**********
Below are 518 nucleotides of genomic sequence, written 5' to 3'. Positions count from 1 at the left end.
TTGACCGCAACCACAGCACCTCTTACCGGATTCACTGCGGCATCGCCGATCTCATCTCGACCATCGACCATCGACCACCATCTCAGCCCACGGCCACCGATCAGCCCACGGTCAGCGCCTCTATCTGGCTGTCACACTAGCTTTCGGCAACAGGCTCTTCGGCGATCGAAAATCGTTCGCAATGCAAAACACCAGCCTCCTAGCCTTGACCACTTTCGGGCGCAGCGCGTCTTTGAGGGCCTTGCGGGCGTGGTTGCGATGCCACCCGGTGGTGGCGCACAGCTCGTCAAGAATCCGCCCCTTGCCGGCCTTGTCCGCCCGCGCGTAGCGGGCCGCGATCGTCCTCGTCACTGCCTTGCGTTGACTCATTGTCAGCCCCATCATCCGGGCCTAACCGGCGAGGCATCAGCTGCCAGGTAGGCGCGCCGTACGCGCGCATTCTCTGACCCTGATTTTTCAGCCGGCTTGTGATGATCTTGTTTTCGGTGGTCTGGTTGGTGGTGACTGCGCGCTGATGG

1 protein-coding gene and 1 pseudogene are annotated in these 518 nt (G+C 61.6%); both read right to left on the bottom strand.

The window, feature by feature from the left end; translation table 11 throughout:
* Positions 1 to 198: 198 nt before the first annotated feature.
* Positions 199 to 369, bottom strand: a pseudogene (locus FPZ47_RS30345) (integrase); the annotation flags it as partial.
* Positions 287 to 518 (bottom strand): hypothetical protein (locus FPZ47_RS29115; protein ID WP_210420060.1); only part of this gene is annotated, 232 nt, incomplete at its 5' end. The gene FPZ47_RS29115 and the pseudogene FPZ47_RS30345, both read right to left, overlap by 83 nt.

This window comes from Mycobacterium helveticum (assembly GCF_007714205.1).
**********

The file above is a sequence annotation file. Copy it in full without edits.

Below are 518 nucleotides of genomic sequence, written 5' to 3'. Positions count from 1 at the left end.
TTGACCGCAACCACAGCACCTCTTACCGGATTCACTGCGGCATCGCCGATCTCATCTCGACCATCGACCATCGACCACCATCTCAGCCCACGGCCACCGATCAGCCCACGGTCAGCGCCTCTATCTGGCTGTCACACTAGCTTTCGGCAACAGGCTCTTCGGCGATCGAAAATCGTTCGCAATGCAAAACACCAGCCTCCTAGCCTTGACCACTTTCGGGCGCAGCGCGTCTTTGAGGGCCTTGCGGGCGTGGTTGCGATGCCACCCGGTGGTGGCGCACAGCTCGTCAAGAATCCGCCCCTTGCCGGCCTTGTCCGCCCGCGCGTAGCGGGCCGCGATCGTCCTCGTCACTGCCTTGCGTTGACTCATTGTCAGCCCCATCATCCGGGCCTAACCGGCGAGGCATCAGCTGCCAGGTAGGCGCGCCGTACGCGCGCATTCTCTGACCCTGATTTTTCAGCCGGCTTGTGATGATCTTGTTTTCGGTGGTCTGGTTGGTGGTGACTGCGCGCTGATGG

1 protein-coding gene and 1 pseudogene are annotated in these 518 nt (G+C 61.6%); both read right to left on the bottom strand.

The window, feature by feature from the left end; translation table 11 throughout:
* Positions 1 to 198: 198 nt before the first annotated feature.
* Positions 199 to 369, bottom strand: a pseudogene (locus FPZ47_RS30345) (integrase); the annotation flags it as partial.
* Positions 287 to 518 (bottom strand): hypothetical protein (locus FPZ47_RS29115; protein ID WP_210420060.1); only part of this gene is annotated, 232 nt, incomplete at its 5' end. The gene FPZ47_RS29115 and the pseudogene FPZ47_RS30345, both read right to left, overlap by 83 nt.

This window comes from Mycobacterium helveticum (assembly GCF_007714205.1).